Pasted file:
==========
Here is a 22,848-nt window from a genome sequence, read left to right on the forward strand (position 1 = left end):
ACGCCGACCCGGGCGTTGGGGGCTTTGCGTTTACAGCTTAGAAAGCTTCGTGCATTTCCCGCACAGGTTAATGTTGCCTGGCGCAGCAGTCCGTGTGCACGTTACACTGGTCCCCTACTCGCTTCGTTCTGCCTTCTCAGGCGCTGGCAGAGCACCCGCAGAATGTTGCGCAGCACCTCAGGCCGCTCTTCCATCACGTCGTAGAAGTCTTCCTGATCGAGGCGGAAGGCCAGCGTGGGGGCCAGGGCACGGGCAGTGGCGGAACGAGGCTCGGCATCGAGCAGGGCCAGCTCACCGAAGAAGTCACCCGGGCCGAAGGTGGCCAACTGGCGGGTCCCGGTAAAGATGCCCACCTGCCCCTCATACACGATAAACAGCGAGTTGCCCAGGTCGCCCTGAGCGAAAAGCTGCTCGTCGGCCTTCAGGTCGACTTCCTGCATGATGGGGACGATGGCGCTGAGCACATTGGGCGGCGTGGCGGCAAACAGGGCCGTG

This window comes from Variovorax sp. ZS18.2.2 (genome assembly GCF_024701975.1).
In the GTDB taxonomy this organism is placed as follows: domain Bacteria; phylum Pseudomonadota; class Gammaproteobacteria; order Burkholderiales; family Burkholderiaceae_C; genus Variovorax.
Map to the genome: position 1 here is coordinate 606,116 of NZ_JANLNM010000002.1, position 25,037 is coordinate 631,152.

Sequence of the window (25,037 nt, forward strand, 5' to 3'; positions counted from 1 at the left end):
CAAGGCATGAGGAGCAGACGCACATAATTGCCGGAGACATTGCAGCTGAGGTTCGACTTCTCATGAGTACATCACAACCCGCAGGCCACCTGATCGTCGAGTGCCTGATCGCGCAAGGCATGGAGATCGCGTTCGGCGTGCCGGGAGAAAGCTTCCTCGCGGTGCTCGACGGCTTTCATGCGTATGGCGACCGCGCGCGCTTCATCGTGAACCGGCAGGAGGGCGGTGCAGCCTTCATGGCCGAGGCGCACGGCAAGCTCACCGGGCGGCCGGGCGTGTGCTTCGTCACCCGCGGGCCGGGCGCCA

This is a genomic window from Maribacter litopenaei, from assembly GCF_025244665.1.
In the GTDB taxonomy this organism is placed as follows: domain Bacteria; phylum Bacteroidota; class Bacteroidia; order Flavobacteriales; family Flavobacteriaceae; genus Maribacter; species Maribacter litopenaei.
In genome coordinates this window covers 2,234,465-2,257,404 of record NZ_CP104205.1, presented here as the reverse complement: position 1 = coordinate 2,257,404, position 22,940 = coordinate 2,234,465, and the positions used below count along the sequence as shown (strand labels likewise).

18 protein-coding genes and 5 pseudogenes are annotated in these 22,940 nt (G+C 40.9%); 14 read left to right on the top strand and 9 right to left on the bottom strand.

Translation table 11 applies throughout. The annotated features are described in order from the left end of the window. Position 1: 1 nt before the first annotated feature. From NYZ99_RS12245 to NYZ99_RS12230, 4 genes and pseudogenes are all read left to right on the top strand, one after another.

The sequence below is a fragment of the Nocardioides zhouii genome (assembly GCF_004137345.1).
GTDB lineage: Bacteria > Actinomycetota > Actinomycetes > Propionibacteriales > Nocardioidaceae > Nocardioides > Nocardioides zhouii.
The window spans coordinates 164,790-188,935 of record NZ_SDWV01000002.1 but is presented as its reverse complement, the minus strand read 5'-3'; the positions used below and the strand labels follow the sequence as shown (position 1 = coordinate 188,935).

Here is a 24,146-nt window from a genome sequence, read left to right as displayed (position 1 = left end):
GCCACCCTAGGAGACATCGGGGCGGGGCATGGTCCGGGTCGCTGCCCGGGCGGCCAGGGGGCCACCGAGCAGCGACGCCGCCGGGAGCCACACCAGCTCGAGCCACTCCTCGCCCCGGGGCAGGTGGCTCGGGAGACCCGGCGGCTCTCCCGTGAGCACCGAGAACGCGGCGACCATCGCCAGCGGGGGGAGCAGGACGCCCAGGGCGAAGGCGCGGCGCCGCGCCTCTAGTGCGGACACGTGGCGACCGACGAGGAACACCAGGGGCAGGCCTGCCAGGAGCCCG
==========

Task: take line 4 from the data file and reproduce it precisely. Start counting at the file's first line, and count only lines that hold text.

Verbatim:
In the GTDB taxonomy this organism is placed as follows: domain Bacteria; phylum Pseudomonadota; class Gammaproteobacteria; order Burkholderiales; family Burkholderiaceae_C; genus Variovorax.